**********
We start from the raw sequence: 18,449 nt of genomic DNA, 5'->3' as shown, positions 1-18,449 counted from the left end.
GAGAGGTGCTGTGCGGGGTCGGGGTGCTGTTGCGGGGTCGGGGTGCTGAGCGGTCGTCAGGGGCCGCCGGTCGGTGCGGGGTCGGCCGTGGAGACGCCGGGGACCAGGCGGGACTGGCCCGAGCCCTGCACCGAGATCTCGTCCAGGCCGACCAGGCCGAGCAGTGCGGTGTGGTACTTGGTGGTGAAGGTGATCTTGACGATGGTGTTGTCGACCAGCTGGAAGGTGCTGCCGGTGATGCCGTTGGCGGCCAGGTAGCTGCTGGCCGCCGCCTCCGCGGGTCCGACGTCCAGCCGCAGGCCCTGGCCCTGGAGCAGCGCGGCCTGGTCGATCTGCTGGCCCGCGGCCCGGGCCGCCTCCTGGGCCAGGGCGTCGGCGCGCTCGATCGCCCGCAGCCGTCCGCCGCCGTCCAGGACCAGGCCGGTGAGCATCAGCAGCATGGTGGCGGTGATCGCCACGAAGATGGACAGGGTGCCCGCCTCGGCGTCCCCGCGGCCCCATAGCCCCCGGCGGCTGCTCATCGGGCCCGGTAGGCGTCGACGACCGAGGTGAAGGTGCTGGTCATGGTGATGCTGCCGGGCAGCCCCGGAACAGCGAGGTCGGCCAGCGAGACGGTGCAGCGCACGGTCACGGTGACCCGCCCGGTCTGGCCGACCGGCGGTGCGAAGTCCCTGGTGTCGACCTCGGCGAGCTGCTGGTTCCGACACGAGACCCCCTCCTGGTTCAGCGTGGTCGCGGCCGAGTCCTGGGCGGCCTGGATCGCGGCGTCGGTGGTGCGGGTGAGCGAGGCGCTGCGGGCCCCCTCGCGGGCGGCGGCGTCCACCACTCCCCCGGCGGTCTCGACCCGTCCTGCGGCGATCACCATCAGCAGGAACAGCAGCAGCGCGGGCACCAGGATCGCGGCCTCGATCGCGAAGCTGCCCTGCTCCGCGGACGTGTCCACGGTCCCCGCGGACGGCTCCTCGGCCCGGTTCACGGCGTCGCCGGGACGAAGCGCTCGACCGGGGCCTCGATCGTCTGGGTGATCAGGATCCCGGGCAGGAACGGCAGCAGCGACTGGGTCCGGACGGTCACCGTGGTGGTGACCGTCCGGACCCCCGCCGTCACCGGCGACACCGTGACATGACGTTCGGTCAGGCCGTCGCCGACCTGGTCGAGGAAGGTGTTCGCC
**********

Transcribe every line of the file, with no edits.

We start from the raw sequence: 18,449 nt of genomic DNA, 5'->3' as shown, positions 1-18,449 counted from the left end.
GAGAGGTGCTGTGCGGGGTCGGGGTGCTGTTGCGGGGTCGGGGTGCTGAGCGGTCGTCAGGGGCCGCCGGTCGGTGCGGGGTCGGCCGTGGAGACGCCGGGGACCAGGCGGGACTGGCCCGAGCCCTGCACCGAGATCTCGTCCAGGCCGACCAGGCCGAGCAGTGCGGTGTGGTACTTGGTGGTGAAGGTGATCTTGACGATGGTGTTGTCGACCAGCTGGAAGGTGCTGCCGGTGATGCCGTTGGCGGCCAGGTAGCTGCTGGCCGCCGCCTCCGCGGGTCCGACGTCCAGCCGCAGGCCCTGGCCCTGGAGCAGCGCGGCCTGGTCGATCTGCTGGCCCGCGGCCCGGGCCGCCTCCTGGGCCAGGGCGTCGGCGCGCTCGATCGCCCGCAGCCGTCCGCCGCCGTCCAGGACCAGGCCGGTGAGCATCAGCAGCATGGTGGCGGTGATCGCCACGAAGATGGACAGGGTGCCCGCCTCGGCGTCCCCGCGGCCCCATAGCCCCCGGCGGCTGCTCATCGGGCCCGGTAGGCGTCGACGACCGAGGTGAAGGTGCTGGTCATGGTGATGCTGCCGGGCAGCCCCGGAACAGCGAGGTCGGCCAGCGAGACGGTGCAGCGCACGGTCACGGTGACCCGCCCGGTCTGGCCGACCGGCGGTGCGAAGTCCCTGGTGTCGACCTCGGCGAGCTGCTGGTTCCGACACGAGACCCCCTCCTGGTTCAGCGTGGTCGCGGCCGAGTCCTGGGCGGCCTGGATCGCGGCGTCGGTGGTGCGGGTGAGCGAGGCGCTGCGGGCCCCCTCGCGGGCGGCGGCGTCCACCACTCCCCCGGCGGTCTCGACCCGTCCTGCGGCGATCACCATCAGCAGGAACAGCAGCAGCGCGGGCACCAGGATCGCGGCCTCGATCGCGAAGCTGCCCTGCTCCGCGGACGTGTCCACGGTCCCCGCGGACGGCTCCTCGGCCCGGTTCACGGCGTCGCCGGGACGAAGCGCTCGACCGGGGCCTCGATCGTCTGGGTGATCAGGATCCCGGGCAGGAACGGCAGCAGCGACTGGGTCCGGACGGTCACCGTGGTGGTGACCGTCCGGACCCCCGCCGTCACCGGCGACACCGTGACATGACGTTCGGTCAGGCCGTCGCCGACCTGGTCGAGGAAGGTGTTCGCC